What are some key requirements for domestic supply chains to operate efficiently? Well, it’s complicated, and much depends on the current operating environment. But, here are three considerations to be made at a high level.
Businesses will need to take a long-term approach of where they manufacture, store, and distribute their inventory. In June 2022, an ABB poll of 1,600 executives in U.S. and Europe said 70 percent of respondents are looking into or planning to re-shore or nearshore their manufacturing. More than a third said they plan to return production to the U.S. It’s possible that today too much inventory is too far away from the end customer, which in times of stress can lead to supply chain issues. In October, the average material lead times from suppliers remains 85 percent higher than pre-pandemic levels.
Shippers are asking themselves, how can we better control our own destiny to deliver that velocity? The answer to that may be not having too much production and inventory under the control of things like geopolitical issues or a backed up port.
Businesses poised for growth are planning for the future with significant investments in capacity and technology improvements. This is an important component in ensuring an efficiently run supply chain, however, in many cases capacity could be limited to labor availability. Many shippers we talk to today are looking at technology for strategic planning and to supplement some manual labor. Research shows most business leaders are looking into robotics, digitalization or artificial intelligence to help offset a diminishing labor resource or the escalation in labor costs.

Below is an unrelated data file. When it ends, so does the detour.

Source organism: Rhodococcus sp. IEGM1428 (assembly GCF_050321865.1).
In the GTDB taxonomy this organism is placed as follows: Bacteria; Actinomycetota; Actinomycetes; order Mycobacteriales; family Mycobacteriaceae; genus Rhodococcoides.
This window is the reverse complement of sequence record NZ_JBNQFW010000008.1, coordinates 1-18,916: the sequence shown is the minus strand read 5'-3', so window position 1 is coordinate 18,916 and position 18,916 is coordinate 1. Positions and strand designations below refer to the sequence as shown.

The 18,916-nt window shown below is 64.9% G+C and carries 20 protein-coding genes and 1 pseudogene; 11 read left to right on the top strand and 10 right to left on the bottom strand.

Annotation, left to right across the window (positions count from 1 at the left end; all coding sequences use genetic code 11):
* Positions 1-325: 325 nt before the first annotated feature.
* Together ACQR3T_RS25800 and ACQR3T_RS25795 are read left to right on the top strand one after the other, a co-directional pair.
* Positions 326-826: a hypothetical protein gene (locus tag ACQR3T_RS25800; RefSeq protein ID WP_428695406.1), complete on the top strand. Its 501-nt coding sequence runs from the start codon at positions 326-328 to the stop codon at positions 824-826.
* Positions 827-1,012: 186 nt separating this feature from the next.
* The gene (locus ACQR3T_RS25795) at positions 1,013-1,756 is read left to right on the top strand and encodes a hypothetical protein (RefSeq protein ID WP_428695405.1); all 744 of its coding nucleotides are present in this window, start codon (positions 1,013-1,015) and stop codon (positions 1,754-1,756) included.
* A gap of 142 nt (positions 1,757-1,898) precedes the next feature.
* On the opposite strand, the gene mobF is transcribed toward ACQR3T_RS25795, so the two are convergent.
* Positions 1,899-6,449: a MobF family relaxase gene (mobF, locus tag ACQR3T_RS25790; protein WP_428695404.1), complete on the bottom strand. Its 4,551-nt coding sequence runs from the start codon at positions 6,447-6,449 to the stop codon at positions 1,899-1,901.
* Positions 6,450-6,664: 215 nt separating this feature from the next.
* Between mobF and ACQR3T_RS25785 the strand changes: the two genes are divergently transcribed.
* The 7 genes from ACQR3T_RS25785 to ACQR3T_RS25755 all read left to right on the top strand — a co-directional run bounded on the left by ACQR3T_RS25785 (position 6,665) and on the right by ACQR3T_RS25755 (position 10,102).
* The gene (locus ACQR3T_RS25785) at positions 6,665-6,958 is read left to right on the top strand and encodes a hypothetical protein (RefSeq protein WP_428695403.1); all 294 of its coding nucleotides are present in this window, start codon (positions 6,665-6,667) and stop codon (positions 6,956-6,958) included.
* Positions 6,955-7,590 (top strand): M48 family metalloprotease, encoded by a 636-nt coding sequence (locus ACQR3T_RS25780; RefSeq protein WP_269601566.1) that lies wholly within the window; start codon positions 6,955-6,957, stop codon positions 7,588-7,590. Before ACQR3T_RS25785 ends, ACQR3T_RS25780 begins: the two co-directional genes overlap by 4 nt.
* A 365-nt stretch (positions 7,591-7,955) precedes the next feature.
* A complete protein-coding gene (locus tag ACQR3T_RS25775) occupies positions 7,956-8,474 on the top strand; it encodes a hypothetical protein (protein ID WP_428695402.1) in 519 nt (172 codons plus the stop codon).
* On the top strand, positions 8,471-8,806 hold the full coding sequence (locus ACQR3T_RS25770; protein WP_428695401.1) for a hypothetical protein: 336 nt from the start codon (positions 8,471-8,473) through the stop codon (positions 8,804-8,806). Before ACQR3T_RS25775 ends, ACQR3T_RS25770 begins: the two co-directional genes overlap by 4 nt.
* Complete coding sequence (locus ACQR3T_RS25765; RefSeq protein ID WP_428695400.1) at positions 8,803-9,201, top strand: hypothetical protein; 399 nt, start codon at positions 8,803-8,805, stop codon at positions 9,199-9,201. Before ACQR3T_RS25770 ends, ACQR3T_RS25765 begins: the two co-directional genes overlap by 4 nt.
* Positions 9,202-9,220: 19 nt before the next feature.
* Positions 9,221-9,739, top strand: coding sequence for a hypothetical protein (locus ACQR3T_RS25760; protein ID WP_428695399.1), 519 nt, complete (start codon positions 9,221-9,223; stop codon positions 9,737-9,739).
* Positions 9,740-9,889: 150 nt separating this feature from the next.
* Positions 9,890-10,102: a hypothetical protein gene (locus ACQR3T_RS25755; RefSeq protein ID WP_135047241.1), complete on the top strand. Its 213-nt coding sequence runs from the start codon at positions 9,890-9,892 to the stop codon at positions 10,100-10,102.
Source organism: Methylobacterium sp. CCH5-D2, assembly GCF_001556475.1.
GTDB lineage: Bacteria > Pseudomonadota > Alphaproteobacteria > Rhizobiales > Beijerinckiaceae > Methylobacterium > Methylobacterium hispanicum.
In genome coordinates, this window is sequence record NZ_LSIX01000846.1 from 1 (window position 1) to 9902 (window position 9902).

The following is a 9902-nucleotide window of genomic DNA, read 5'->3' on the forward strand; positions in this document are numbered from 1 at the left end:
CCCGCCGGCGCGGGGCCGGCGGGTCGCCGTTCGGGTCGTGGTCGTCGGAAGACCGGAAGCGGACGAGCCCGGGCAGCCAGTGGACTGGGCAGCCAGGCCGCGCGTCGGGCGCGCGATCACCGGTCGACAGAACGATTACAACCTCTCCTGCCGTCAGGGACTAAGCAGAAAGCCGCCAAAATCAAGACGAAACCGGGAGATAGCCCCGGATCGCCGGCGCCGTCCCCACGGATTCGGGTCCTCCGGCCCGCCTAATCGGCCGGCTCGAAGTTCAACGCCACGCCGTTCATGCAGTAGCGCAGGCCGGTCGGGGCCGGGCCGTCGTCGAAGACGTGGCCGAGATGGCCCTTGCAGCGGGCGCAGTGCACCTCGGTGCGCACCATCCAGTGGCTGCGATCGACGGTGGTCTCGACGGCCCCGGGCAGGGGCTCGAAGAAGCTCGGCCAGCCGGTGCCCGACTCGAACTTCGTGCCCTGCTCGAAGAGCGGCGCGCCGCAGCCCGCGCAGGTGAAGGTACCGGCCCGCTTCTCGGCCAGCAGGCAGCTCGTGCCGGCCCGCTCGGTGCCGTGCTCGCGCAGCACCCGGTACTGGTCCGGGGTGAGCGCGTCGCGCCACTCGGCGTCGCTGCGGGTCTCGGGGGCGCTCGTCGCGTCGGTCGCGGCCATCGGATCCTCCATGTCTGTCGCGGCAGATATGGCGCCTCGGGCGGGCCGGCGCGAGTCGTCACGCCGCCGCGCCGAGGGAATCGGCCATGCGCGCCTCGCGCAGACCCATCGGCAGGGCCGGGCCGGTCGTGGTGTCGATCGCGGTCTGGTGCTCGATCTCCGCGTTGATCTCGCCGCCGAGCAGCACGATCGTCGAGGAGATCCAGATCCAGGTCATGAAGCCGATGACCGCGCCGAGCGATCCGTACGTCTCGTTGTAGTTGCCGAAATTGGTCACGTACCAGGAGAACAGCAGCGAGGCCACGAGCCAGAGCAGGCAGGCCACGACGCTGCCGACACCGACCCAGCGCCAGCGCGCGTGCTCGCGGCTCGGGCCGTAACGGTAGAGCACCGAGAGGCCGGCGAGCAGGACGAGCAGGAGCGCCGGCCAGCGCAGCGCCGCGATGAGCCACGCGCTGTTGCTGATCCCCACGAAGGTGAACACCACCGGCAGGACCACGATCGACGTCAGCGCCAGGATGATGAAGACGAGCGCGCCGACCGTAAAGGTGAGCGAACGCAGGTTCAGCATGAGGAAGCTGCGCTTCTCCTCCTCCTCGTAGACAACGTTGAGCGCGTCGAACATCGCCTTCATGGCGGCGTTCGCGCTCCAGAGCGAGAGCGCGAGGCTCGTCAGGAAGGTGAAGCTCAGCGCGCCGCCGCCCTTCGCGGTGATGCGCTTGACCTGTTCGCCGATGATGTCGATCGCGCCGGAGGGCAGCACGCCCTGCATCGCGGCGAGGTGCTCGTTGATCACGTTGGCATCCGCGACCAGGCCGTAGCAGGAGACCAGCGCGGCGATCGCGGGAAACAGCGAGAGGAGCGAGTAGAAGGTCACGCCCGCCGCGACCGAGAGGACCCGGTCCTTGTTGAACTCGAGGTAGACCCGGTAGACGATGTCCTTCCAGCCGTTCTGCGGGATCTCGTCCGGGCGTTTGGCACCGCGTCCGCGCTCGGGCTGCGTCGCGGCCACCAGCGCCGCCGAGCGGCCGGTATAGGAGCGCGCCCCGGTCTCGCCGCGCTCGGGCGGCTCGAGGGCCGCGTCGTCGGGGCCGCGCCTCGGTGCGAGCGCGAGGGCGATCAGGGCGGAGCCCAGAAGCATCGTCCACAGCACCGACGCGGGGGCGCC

For example, you may not be able to change to distance and speed of travel, but you can always improve your processes and data to improve decision making.
There’s an old proverb that says, “Build the well before you are thirsty.” As business leaders, we need to be making decisions now and commit to preparing for potential issues in the supply chain. Geopolitical issues will always arise at inconvenient times, but as business leaders, it’s our job to best prepare for issues within our control and consider potential risk outside of our control.
Shifting the global supply chain as we know it will not happen overnight. In fact, it will likely take a decade or more to accomplish nearshoring. But, those wells need to be dug today to prepare for it.